March 29, 2018 Articles

Finding Needles in the Haystack: E-Discovery Search Technologies and How to Use Them, Part I

The first of two parts about how to use technology to create better e-discovery plans.

By Charles-Theodore Zerner and Andrew R. Lee

Learn about E-Discovery Tools to Create Better E-Discovery Plans
Legal discovery today requires a new skill. Attorneys must know how to effectively and efficiently identify documents and communications that are relevant to their case, within an ever-growing mountain of unstructured electronic data. Today—whether the case is large or very small—it is generally impossible to review all the potentially relevant electronic documents manually. Even a single person’s email box can easily contain over 100,000 items. E-discovery tools are therefore essential—and knowing when and how to use them makes all the difference.

Yet seemingly few have the requisite knowledge or mindset. Indeed, many in the legal community still believe there are only two options on the e-discovery menu: (1) manually reviewing every document returned by a list of Boolean keyword searches (i.e., “keyword culling”), or (2) using “predictive coding.” They mistakenly assume that e-discovery is a relatively straightforward and repetitive process from the perspective of the attorney, in which e-discovery technologies will do more or less of the work, behind the scenes. And so, they presume that picking the right software vendor will largely determine the efficacy of the process. They are mistaken.

The reality is that effective e-discovery is a creative process. And it requires understanding the capabilities and limitations of the e-discovery tools available. Inevitably, attorneys must apply their knowledge of e-discovery tools—and their knowledge of the case—to make legal determinations regarding entire groups of documents that will not be reviewed manually.

Attorneys in supervisory roles need to understand the capabilities and limitations of the tools available to them to develop and implement efficient, effective, and defensible e-discovery plans.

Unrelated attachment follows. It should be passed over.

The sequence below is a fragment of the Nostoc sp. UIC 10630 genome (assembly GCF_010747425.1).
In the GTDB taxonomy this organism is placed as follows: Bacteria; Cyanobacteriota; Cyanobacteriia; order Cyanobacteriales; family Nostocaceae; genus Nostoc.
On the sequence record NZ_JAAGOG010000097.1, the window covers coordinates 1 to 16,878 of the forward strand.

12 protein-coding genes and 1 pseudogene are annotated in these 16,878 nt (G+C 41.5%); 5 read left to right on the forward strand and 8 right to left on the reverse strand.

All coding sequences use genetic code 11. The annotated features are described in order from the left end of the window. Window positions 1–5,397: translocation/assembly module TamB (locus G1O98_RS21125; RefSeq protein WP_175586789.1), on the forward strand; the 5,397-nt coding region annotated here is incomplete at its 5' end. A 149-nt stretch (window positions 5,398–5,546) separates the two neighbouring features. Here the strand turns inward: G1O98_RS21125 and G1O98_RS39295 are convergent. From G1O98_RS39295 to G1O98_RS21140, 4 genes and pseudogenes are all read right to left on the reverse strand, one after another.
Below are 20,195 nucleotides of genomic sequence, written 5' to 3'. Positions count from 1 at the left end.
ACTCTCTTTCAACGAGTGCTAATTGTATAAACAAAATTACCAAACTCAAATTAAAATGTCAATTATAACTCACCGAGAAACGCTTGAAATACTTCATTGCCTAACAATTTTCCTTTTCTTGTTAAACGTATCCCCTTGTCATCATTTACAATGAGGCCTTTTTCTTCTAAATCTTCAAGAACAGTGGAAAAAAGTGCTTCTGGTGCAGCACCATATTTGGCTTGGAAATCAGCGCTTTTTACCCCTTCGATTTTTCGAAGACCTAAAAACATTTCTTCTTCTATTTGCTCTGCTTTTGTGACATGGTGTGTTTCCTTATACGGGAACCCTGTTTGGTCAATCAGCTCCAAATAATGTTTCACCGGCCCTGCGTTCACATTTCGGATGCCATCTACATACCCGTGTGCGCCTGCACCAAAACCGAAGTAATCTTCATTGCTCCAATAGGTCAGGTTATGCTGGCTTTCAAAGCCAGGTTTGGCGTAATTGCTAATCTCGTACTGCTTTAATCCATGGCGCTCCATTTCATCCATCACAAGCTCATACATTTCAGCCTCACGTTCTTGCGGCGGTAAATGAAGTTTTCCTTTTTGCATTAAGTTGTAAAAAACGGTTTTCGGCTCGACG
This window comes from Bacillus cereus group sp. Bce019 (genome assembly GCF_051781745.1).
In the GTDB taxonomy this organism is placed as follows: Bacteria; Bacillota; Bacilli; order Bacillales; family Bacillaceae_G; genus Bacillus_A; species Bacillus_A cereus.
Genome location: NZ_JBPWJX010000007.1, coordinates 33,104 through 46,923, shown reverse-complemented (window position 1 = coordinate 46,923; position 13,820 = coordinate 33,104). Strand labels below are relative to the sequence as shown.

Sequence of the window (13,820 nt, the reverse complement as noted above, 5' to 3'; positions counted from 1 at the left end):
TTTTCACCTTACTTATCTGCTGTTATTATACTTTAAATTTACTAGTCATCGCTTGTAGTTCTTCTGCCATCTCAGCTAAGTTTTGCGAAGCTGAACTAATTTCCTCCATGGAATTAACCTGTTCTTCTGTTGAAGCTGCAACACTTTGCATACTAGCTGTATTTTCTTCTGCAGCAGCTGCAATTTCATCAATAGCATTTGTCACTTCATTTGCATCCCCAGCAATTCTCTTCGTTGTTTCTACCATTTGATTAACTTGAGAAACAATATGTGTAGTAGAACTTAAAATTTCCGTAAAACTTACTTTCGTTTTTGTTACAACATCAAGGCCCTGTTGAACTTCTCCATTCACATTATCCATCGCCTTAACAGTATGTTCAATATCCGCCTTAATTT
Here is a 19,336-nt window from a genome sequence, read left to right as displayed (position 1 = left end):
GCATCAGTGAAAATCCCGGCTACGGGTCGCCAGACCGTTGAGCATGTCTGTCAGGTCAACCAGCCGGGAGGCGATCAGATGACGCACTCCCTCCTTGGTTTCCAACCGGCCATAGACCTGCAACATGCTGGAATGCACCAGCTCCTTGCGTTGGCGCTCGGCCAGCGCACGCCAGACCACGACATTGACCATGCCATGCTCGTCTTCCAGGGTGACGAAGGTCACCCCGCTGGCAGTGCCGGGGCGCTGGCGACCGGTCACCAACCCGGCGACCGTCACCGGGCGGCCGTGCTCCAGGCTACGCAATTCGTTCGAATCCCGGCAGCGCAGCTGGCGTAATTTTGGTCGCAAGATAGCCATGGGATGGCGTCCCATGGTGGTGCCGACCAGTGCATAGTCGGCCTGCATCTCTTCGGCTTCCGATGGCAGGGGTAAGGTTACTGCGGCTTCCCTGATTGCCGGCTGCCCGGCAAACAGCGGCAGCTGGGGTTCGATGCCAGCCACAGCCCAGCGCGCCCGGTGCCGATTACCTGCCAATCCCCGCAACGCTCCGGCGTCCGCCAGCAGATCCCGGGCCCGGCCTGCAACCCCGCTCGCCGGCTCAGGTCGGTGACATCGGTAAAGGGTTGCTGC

Organize Unstructured Data Using E-Discovery Tools to Isolate the Relevant Material
Today, e-discovery tools are usually bundled into a single software product: the review platform. There are many competing offerings. But each typically includes some combination of a more limited set of tools and technologies:

  1. Search tools (e.g., Boolean keyword search);
  2. Classification tools (e.g., unsupervised and supervised learning); and
  3. Review tools (not addressed here; these include tools to view, tag, redact, and bates label documents, etc.).

To use them effectively, attorneys must approach the e-discovery challenge with the right mindset. Searching for a document (locating it within a larger corpus of data) and classifying a document (as relevant or irrelevant, for example) are very different tasks. In keeping with this distinction, search tools are good at locating specific documents based on the user’s prior knowledge about them. They retrieve documents with specific features specified by the user. Classification tools assemble documents into groups, or predict the likelihood of their belonging to a classification. Attorneys should use search and classification tools together, to organize unstructured data in a way that isolates relevant or irrelevant material.

Boolean Search Tools: Don’t Rely on Them Alone
Nearly all review platforms include Boolean search functionality. It is fast, transparent, and highly effective at search tasks—locating documents with features one already knows about. But unlike Google, a Boolean search only finds what you already know to look for. It returns all documents whose text contains the exact terms searched for by the user, within the exact conditions specified. It is less effective and harder to use than most people realize, and often misused in e-discovery. Attorneys must understand its limitations to use it properly.

  • Users relying on keyword search must investigate what terms to include by interviewing custodians, reviewing documents, and updating their search.
  • To better capture relevant documents and reduce the number of irrelevant ones, users must draft queries that compensate for the three inherent problems with keyword search: synonymy, polysemy, and contextual meaning. (For more information on these problems and how to address them, see Charles-Theodore Zerner, Relying on keyword search for e-discovery? It may harm your case: important pitfalls and how to escape them, New Orleans Bar Association, (December 5, 2017) available at (last verified, February 12, 2018).)
  • Work backwards: Search for irrelevant material you can safely eliminate without manual review.
  • Avoid keyword culling followed by a strict manual review. It is generally ineffective, inefficient, and expensive. Use keyword search in combination with other tools to more quickly and cost-effectively whittle down the corpus of documents to a manageable number. Or hire an e-discovery attorney to do this for you: commission an early data assessment.

Charles-Theodore Zerner is an associate at Flanagan Partners, LLP in New Orleans, Louisiana. Andrew R. Lee is a partner at Jones Walker in New Orleans, Louisiana.

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